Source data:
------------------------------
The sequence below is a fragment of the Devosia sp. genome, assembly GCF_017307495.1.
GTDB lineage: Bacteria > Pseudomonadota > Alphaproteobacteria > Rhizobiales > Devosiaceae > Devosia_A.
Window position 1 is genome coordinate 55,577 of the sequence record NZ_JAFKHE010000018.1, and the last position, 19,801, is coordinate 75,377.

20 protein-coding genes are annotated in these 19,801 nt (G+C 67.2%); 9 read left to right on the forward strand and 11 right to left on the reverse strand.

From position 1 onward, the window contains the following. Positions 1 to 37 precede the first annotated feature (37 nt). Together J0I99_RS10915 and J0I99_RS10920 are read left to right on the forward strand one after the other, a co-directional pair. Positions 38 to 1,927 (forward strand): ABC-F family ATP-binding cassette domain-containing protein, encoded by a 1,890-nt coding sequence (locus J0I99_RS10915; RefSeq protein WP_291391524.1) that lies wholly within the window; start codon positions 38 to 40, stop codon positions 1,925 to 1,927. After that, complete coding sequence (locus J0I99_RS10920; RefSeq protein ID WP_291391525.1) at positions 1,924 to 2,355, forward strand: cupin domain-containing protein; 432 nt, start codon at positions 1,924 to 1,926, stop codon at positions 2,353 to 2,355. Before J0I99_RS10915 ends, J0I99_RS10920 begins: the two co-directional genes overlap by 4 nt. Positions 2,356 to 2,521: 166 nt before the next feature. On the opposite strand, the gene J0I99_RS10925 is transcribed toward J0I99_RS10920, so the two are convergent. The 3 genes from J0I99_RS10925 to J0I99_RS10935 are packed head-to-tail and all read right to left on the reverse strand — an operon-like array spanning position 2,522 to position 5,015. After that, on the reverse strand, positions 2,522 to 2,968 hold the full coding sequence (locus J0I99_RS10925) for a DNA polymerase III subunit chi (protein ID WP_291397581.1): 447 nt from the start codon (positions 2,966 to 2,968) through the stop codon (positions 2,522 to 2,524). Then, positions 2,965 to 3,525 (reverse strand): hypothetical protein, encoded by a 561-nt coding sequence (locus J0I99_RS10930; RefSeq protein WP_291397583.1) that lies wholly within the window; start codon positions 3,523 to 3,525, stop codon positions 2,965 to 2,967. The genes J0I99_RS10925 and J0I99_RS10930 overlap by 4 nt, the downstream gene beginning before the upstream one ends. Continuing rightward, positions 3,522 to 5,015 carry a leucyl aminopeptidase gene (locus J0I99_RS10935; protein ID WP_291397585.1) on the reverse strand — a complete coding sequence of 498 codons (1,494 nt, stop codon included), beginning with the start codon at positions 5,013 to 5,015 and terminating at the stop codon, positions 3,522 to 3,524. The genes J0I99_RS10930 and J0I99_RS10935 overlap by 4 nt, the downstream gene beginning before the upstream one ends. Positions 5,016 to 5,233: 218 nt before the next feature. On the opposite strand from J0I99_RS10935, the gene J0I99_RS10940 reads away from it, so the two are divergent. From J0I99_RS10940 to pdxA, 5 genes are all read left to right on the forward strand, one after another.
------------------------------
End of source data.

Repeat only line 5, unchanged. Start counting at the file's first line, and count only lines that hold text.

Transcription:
From position 1 onward, the window contains the following. Positions 1 to 37 precede the first annotated feature (37 nt). Together J0I99_RS10915 and J0I99_RS10920 are read left to right on the forward strand one after the other, a co-directional pair. Positions 38 to 1,927 (forward strand): ABC-F family ATP-binding cassette domain-containing protein, encoded by a 1,890-nt coding sequence (locus J0I99_RS10915; RefSeq protein WP_291391524.1) that lies wholly within the window; start codon positions 38 to 40, stop codon positions 1,925 to 1,927. After that, complete coding sequence (locus J0I99_RS10920; RefSeq protein ID WP_291391525.1) at positions 1,924 to 2,355, forward strand: cupin domain-containing protein; 432 nt, start codon at positions 1,924 to 1,926, stop codon at positions 2,353 to 2,355. Before J0I99_RS10915 ends, J0I99_RS10920 begins: the two co-directional genes overlap by 4 nt. Positions 2,356 to 2,521: 166 nt before the next feature. On the opposite strand, the gene J0I99_RS10925 is transcribed toward J0I99_RS10920, so the two are convergent. The 3 genes from J0I99_RS10925 to J0I99_RS10935 are packed head-to-tail and all read right to left on the reverse strand — an operon-like array spanning position 2,522 to position 5,015. After that, on the reverse strand, positions 2,522 to 2,968 hold the full coding sequence (locus J0I99_RS10925) for a DNA polymerase III subunit chi (protein ID WP_291397581.1): 447 nt from the start codon (positions 2,966 to 2,968) through the stop codon (positions 2,522 to 2,524). Then, positions 2,965 to 3,525 (reverse strand): hypothetical protein, encoded by a 561-nt coding sequence (locus J0I99_RS10930; RefSeq protein WP_291397583.1) that lies wholly within the window; start codon positions 3,523 to 3,525, stop codon positions 2,965 to 2,967. The genes J0I99_RS10925 and J0I99_RS10930 overlap by 4 nt, the downstream gene beginning before the upstream one ends. Continuing rightward, positions 3,522 to 5,015 carry a leucyl aminopeptidase gene (locus J0I99_RS10935; protein ID WP_291397585.1) on the reverse strand — a complete coding sequence of 498 codons (1,494 nt, stop codon included), beginning with the start codon at positions 5,013 to 5,015 and terminating at the stop codon, positions 3,522 to 3,524. The genes J0I99_RS10930 and J0I99_RS10935 overlap by 4 nt, the downstream gene beginning before the upstream one ends. Positions 5,016 to 5,233: 218 nt before the next feature. On the opposite strand from J0I99_RS10935, the gene J0I99_RS10940 reads away from it, so the two are divergent. From J0I99_RS10940 to pdxA, 5 genes are all read left to right on the forward strand, one after another.